Furthermore, with the case of Maze Ransomware, even backups are not safe. Actually, sometimes they become a week point. Maze creators revealed that after infecting the initial endpoint, their Ransomware targets cloud backups by laterally spreading through the network and stealing needed credentials. This is useful for threat actors not only because it allows deleting the backup before encryption, but also because that backup most likely contains the most valuable data.

Unfortunately, this tactic has proved effective as at least one company fell victim to it and lost their backups. Of course, an incident like this can only happen if backup credentials are stored in the compromised network, thus correct backup configuration is incredibly important.

It should also be noted that Maze uses several advanced code obfuscation techniques that make static analysis very complicated. Threat actors behind the Maze Ransomware evidently stay on top of the progress done by security researchers on their malware. They contact cybersecurity media and like to tease industry professionals and play cat and mouse.

Maze malware analysis

In this video recorded in the ANY.RUN interactive malware hunting service we can view how the Maze Ransomware execution unfolds.

maze_ransomware_process_graph

Figure 1: Shows the graph of processes created by the ANY.RUN interactive malware analysis service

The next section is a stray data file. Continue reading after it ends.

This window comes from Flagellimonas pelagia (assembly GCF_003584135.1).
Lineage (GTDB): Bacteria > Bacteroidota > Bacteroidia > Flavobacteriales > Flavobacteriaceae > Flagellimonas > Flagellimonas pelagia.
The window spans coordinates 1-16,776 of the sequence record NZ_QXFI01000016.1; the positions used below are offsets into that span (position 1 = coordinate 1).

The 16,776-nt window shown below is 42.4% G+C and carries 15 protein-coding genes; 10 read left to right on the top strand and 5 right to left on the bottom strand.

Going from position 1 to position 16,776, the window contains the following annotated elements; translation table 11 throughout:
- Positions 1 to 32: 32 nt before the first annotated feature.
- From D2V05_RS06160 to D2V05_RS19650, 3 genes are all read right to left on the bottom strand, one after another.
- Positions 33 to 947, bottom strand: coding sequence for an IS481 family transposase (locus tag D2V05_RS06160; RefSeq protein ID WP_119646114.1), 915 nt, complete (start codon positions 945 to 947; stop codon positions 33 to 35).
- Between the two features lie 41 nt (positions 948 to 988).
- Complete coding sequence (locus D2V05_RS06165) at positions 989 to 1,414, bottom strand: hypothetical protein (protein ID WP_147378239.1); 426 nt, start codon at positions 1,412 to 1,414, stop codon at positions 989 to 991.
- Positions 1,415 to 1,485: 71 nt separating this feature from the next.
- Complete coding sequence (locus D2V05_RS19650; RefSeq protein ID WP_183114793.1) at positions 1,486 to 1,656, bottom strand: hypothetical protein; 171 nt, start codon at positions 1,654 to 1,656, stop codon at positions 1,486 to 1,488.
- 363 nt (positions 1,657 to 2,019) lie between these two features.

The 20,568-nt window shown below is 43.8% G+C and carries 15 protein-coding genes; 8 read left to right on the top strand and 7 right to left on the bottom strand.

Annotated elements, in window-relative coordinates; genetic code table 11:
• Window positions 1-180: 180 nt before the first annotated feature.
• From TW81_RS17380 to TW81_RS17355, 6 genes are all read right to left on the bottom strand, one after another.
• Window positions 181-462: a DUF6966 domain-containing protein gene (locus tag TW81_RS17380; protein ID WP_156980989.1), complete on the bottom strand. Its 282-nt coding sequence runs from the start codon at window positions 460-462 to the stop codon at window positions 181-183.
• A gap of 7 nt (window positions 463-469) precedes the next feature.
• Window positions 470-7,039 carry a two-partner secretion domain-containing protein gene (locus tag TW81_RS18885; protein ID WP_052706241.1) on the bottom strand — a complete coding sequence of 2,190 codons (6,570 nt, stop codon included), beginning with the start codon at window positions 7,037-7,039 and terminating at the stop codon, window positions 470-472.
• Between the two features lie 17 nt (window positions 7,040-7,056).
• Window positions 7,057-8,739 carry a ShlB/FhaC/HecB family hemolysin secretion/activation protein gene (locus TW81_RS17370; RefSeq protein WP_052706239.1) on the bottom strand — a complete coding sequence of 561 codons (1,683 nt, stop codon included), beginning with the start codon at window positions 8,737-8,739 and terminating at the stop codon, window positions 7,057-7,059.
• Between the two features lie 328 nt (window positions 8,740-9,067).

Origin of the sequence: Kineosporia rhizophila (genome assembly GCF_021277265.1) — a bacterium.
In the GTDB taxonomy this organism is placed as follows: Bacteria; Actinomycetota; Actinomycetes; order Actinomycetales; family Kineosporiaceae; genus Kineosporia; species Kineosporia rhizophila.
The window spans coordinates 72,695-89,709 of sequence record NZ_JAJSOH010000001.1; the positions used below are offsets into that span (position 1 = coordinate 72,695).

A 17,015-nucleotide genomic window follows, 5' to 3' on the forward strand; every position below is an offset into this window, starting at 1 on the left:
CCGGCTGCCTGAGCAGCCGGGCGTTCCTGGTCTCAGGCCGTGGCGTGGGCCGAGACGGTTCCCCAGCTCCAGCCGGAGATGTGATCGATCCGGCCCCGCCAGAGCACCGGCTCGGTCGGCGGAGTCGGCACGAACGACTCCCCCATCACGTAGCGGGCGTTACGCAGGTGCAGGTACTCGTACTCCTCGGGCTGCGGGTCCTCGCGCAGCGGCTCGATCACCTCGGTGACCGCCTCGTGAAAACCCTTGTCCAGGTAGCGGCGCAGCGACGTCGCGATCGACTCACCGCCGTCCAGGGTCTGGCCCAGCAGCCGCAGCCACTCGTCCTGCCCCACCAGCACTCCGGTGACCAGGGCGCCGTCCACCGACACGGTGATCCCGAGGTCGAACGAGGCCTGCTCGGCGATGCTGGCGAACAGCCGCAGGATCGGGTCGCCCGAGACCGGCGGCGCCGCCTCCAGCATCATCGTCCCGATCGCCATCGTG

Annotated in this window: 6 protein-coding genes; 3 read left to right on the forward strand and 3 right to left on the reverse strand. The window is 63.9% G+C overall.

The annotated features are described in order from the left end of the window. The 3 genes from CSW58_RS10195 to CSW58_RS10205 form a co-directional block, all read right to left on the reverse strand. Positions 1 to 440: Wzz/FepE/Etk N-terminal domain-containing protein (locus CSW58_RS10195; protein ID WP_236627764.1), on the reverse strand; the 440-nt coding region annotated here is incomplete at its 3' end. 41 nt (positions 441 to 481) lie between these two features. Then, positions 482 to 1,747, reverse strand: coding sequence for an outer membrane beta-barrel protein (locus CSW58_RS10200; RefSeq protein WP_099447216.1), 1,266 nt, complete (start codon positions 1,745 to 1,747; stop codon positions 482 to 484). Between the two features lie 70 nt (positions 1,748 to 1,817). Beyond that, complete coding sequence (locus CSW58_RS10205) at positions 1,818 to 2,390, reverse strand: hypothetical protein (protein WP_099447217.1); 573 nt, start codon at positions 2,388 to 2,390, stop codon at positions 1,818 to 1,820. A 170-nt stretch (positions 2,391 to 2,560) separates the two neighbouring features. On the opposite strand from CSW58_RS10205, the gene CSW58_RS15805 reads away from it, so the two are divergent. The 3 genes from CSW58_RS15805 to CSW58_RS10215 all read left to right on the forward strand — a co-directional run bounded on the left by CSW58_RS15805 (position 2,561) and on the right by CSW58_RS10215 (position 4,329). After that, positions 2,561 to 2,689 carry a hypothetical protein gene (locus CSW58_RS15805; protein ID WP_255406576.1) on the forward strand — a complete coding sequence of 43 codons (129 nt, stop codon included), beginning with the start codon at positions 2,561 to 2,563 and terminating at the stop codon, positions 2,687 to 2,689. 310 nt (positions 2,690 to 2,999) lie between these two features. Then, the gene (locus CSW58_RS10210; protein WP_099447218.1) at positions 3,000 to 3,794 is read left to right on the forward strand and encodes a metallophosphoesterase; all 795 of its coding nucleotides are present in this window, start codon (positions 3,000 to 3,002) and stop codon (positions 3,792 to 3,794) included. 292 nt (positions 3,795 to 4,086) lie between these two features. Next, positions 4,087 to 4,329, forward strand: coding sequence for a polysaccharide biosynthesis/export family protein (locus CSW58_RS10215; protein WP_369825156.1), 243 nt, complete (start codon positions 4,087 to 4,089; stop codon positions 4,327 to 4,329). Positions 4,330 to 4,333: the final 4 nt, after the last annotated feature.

maze_ransomware_note

Figure 2: Wallpapers with ransom message set by Maze

Maze Ransomware execution process

The execution process of the Maze ransomware is kind of typical for this type of malware. After the executable file makes its way into an infected system and runs, the main malicious activity begins. After the start of execution, the Ransomware deletes shadow copies. After it encrypts all targeted files, Maze drops a ransom note on the desktop. It also often changes the wallpaper to its own with a ransom text.

Notably, just like Sodinokibi aka REvil ransomware, this family has a similar infrastructure — websites with "tech support", information about cryptocurrency and ways to buy it, trial decryption and chat. Crooks behind the Maze ransomware are also kind of cocky and post on links to the information about their successful attacks on their website.

Maze Ransomware distribution

Maze Ransomware is distributed using several different ways. It has utilized the Spelevo and Fallout exploit kits and one of the vulnerabilities that Maze is targeting is the CVE-2018-15982 vulnerability in Flash Player. It is also worth noting that in the case of the Fallout kit, the users were redirected to the exploit from a fake cryptocurrency trading platform.

Another observed attack vector is via email spam campaigns containing a Microsoft Office document with a malicious macro.

How to detect Maze ransomware?